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Sealing Court Records Procedure in Harris County, Texas
Standard for Sealing Records
Under Texas law, court records are generally open to the public and access to them is guaranteed to all attorneys in any court. In re The Dallas Morning News, Inc., 10 S.W.3d 298, 301 (Tex. 1999) (concurring opinion); Davenport v. Garcia, 834 S.W.2d 4, 23 (Tex. 1992) (orig. proceeding); see Tex. R. Civ. P. 76a(1) “court records, as defined in this rule, are presumed to be open to the general public and may be sealed only upon a showing of... a specific, serious and substantial interest which clearly outweighs... (1) this presumption of openness; (2) any probable adverse effect that sealing will have upon the general public health or safety,... [and] no less restrictive means than sealing records will adequately and effectively protect the specific interest asserted.”
What are Court Records?
Before a court can order the sealing of records, however, the court must first determine whether the materials sought to be sealed are “court records.” General Tire, Inc. v. Kepple, 970 S.W.2d 520, 524 (Tex. 1998); BP Products North America, Inc. v. Houston Chronicle Pub. Co., 263 S.W.3d 31 (Tex. App.—Houston [1st Dist.] 2006, no pet.). “Court records” are defined by Rule 76a(2)(a) of the Texas Rules of Civil Procedure as including “all documents of any nature filed in connection with any matter before any civil court, except: (1) documents filed with a court in camera, solely for the purpose of obtaining a ruling on the discoverability of such documents; (2) documents in court files to which access is otherwise restricted by law; and (3) documents filed in an action originally arising under the Family Code. Tex. R. Civ. P. 76a(2)(a) (emphasis added).
Court records may be sealed only upon a party's written motion, which shall be open to public inspection. Tex. R. Civ. P. 76a(3). The motion to seal documents should include a background of the case, and should argue why the specific documents requested to be sealed outweigh the presumption of openness, any probable adverse effect the sealing would have on the general public health or safety, and that no less restrictive means than sealing is adequate.
Next, the attorney should request a hearing date from the court in which the case is pending. This date should give the attorney enough time to file all the appropriate documents and get the notice posted. Because the hearing cannot take place less than 14 days after the motion is filed and notice is posted, the attorney should get a hearing date approximately 1 ½ to 2 months in advance and work backwards, making sure all documents are filed and notice posted with the 14 day required period intact.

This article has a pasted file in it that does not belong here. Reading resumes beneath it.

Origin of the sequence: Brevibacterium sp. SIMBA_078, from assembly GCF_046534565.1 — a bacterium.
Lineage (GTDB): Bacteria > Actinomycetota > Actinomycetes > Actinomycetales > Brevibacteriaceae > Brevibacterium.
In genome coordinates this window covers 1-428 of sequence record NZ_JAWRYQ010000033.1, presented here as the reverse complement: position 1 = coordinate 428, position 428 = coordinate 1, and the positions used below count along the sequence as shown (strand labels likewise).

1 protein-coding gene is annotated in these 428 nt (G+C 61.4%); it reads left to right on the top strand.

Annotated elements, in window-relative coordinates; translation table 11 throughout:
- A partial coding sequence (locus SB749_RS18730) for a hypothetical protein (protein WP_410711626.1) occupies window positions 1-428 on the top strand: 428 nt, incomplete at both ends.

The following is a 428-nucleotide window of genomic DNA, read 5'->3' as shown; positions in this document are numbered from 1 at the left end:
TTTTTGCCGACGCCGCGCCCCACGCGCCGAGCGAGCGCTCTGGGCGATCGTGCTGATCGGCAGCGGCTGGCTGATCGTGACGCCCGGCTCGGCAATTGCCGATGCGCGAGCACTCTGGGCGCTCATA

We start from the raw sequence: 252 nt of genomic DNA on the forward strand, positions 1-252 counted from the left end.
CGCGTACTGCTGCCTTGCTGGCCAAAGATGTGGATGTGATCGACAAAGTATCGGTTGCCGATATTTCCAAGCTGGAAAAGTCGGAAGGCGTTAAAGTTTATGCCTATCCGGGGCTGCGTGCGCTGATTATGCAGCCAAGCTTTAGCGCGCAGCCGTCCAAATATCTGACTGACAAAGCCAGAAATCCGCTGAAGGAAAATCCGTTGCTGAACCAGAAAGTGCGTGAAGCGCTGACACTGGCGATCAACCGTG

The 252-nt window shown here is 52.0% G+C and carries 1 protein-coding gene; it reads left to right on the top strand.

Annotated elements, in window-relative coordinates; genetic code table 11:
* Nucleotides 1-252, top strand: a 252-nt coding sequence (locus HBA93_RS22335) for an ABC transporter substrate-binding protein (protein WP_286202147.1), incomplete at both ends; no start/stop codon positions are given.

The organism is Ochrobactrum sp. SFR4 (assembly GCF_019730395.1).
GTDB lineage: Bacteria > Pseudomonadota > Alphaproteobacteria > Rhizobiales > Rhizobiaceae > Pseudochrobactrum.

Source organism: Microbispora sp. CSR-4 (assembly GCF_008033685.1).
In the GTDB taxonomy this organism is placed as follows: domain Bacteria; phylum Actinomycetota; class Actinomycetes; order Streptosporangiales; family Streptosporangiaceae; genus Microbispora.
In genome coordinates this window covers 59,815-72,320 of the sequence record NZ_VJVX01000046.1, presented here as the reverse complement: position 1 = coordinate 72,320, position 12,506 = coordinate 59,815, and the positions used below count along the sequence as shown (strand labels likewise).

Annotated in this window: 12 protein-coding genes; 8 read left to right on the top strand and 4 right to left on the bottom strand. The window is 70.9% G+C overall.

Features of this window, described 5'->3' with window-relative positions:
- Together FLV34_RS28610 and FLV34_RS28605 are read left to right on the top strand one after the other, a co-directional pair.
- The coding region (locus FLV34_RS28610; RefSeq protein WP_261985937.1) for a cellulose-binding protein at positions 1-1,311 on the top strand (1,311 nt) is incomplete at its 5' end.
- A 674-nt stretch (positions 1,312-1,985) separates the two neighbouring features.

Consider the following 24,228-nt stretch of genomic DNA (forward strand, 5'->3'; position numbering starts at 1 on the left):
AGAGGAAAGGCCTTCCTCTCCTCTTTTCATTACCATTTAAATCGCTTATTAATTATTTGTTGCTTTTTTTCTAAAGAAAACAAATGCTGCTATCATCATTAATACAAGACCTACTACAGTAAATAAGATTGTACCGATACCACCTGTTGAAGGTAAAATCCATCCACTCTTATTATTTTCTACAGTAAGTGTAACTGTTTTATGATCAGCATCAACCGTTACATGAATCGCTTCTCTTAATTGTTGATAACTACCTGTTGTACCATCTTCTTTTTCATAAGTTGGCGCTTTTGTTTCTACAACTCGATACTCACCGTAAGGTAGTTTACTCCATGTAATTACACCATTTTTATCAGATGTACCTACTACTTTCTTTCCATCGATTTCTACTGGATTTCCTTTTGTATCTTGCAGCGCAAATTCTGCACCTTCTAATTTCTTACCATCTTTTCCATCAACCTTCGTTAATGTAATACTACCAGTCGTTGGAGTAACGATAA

In Harris County, the next step is to request a citation from the court using the civil process request form found on the Harris County District Clerk Website. The type of instrument to be served should be “Protective Order (Civil Code)” and the Service should be issued upon “All Interested Parties”. Once the citation is ready, the citation must be taken to the Harris County Constable's Office, Attn: Constable Alan Rosen, located at 1302 Preston, Suite 301, Houston, TX 77002, along with a check for $75.00 and the Public Notice of Motion to Seal Records for proper posting by the Constable. This is where notices for meetings of county governmental bodies are required to be posted.
Pursuant to Texas Rule of Civil Procedure 76a(3), the Public Notice of Motion to Seal Records must state: that a hearing will be held in open court on a motion to seal court records in the specific case; that any person may intervene and be heard concerning the sealing of court records; the specific time and place of the hearing; the style and number of the case; a brief but specific description of both the nature of the case and the records which are sought to be sealed; and the identity of the movant. Immediately thereafter, the movant shall file a verified copy of the posted notice with the clerk of the court in which the case is pending and with the clerk of the Supreme Court of Texas.
Sealing Court Records Hearing
A hearing, open to the public, on a motion to seal records shall be held in open court as soon as practicable, but not less than fourteen days after the motion is filed and notice is posted. Any party may participate in the hearing. Tex. R. Civ. P. 76a(4).
In order to seal court records, an attorney must comply with all the rules pursuant to Texas Rule of Procedure 76a before a Judge will grant an order on the motion to seal court records. Failure to comply could lead to private or sensitive documents becoming available through the court for anyone to see.